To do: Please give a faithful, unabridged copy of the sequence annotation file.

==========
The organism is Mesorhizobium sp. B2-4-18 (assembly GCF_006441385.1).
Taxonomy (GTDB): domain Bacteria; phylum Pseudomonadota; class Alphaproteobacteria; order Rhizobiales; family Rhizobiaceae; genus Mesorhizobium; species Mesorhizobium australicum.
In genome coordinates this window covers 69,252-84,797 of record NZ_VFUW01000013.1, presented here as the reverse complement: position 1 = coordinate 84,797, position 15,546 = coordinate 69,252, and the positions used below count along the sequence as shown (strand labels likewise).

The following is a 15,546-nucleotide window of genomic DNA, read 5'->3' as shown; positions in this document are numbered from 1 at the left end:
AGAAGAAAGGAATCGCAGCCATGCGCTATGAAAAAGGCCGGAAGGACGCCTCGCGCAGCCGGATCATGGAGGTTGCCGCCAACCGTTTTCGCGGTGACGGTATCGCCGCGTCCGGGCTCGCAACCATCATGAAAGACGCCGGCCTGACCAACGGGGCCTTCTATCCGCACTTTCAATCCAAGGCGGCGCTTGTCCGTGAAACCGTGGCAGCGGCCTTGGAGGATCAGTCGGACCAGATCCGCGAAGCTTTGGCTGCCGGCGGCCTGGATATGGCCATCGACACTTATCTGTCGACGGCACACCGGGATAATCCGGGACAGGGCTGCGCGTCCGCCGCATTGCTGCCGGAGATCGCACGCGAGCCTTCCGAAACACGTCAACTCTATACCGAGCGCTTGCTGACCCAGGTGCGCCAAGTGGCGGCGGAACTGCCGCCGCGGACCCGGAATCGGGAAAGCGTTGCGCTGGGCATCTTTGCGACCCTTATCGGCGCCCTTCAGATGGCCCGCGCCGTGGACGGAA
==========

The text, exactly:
The organism is Mesorhizobium sp. B2-4-18 (assembly GCF_006441385.1).
Taxonomy (GTDB): domain Bacteria; phylum Pseudomonadota; class Alphaproteobacteria; order Rhizobiales; family Rhizobiaceae; genus Mesorhizobium; species Mesorhizobium australicum.
In genome coordinates this window covers 69,252-84,797 of record NZ_VFUW01000013.1, presented here as the reverse complement: position 1 = coordinate 84,797, position 15,546 = coordinate 69,252, and the positions used below count along the sequence as shown (strand labels likewise).

The following is a 15,546-nucleotide window of genomic DNA, read 5'->3' as shown; positions in this document are numbered from 1 at the left end:
AGAAGAAAGGAATCGCAGCCATGCGCTATGAAAAAGGCCGGAAGGACGCCTCGCGCAGCCGGATCATGGAGGTTGCCGCCAACCGTTTTCGCGGTGACGGTATCGCCGCGTCCGGGCTCGCAACCATCATGAAAGACGCCGGCCTGACCAACGGGGCCTTCTATCCGCACTTTCAATCCAAGGCGGCGCTTGTCCGTGAAACCGTGGCAGCGGCCTTGGAGGATCAGTCGGACCAGATCCGCGAAGCTTTGGCTGCCGGCGGCCTGGATATGGCCATCGACACTTATCTGTCGACGGCACACCGGGATAATCCGGGACAGGGCTGCGCGTCCGCCGCATTGCTGCCGGAGATCGCACGCGAGCCTTCCGAAACACGTCAACTCTATACCGAGCGCTTGCTGACCCAGGTGCGCCAAGTGGCGGCGGAACTGCCGCCGCGGACCCGGAATCGGGAAAGCGTTGCGCTGGGCATCTTTGCGACCCTTATCGGCGCCCTTCAGATGGCCCGCGCCGTGGACGGAA